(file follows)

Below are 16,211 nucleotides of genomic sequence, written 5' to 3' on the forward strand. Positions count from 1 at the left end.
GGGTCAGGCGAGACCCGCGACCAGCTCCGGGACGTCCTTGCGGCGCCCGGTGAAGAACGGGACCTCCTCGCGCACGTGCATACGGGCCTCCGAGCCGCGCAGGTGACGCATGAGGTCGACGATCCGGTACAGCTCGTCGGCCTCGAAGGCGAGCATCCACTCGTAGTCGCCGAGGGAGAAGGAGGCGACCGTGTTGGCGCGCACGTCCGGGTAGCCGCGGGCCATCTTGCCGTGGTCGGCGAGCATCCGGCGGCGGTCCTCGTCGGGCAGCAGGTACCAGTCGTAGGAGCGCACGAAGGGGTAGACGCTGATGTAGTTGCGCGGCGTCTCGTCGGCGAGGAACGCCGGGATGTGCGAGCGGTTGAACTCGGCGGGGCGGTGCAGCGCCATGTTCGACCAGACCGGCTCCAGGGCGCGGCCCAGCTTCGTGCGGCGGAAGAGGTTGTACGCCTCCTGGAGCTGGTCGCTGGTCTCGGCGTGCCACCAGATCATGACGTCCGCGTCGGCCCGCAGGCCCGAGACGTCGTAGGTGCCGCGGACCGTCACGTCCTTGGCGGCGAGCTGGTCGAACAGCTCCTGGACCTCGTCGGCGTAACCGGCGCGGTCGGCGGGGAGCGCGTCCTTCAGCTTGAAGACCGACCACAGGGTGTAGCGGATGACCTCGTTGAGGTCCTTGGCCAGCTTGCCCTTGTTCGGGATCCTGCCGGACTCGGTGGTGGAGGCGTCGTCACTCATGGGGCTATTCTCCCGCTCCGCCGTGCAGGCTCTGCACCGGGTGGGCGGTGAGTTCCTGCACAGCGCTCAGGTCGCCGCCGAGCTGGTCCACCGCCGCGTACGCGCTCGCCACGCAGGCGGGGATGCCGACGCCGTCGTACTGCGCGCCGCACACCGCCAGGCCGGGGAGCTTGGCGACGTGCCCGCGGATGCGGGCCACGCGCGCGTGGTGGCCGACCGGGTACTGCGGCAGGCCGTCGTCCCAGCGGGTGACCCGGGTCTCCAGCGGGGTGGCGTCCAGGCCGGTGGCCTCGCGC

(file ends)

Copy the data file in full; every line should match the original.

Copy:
Below are 16,211 nucleotides of genomic sequence, written 5' to 3' on the forward strand. Positions count from 1 at the left end.
GGGTCAGGCGAGACCCGCGACCAGCTCCGGGACGTCCTTGCGGCGCCCGGTGAAGAACGGGACCTCCTCGCGCACGTGCATACGGGCCTCCGAGCCGCGCAGGTGACGCATGAGGTCGACGATCCGGTACAGCTCGTCGGCCTCGAAGGCGAGCATCCACTCGTAGTCGCCGAGGGAGAAGGAGGCGACCGTGTTGGCGCGCACGTCCGGGTAGCCGCGGGCCATCTTGCCGTGGTCGGCGAGCATCCGGCGGCGGTCCTCGTCGGGCAGCAGGTACCAGTCGTAGGAGCGCACGAAGGGGTAGACGCTGATGTAGTTGCGCGGCGTCTCGTCGGCGAGGAACGCCGGGATGTGCGAGCGGTTGAACTCGGCGGGGCGGTGCAGCGCCATGTTCGACCAGACCGGCTCCAGGGCGCGGCCCAGCTTCGTGCGGCGGAAGAGGTTGTACGCCTCCTGGAGCTGGTCGCTGGTCTCGGCGTGCCACCAGATCATGACGTCCGCGTCGGCCCGCAGGCCCGAGACGTCGTAGGTGCCGCGGACCGTCACGTCCTTGGCGGCGAGCTGGTCGAACAGCTCCTGGACCTCGTCGGCGTAACCGGCGCGGTCGGCGGGGAGCGCGTCCTTCAGCTTGAAGACCGACCACAGGGTGTAGCGGATGACCTCGTTGAGGTCCTTGGCCAGCTTGCCCTTGTTCGGGATCCTGCCGGACTCGGTGGTGGAGGCGTCGTCACTCATGGGGCTATTCTCCCGCTCCGCCGTGCAGGCTCTGCACCGGGTGGGCGGTGAGTTCCTGCACAGCGCTCAGGTCGCCGCCGAGCTGGTCCACCGCCGCGTACGCGCTCGCCACGCAGGCGGGGATGCCGACGCCGTCGTACTGCGCGCCGCACACCGCCAGGCCGGGGAGCTTGGCGACGTGCCCGCGGATGCGGGCCACGCGCGCGTGGTGGCCGACCGGGTACTGCGGCAGGCCGTCGTCCCAGCGGGTGACCCGGGTCTCCAGCGGGGTGGCGTCCAGGCCGGTGGCCTCGCGC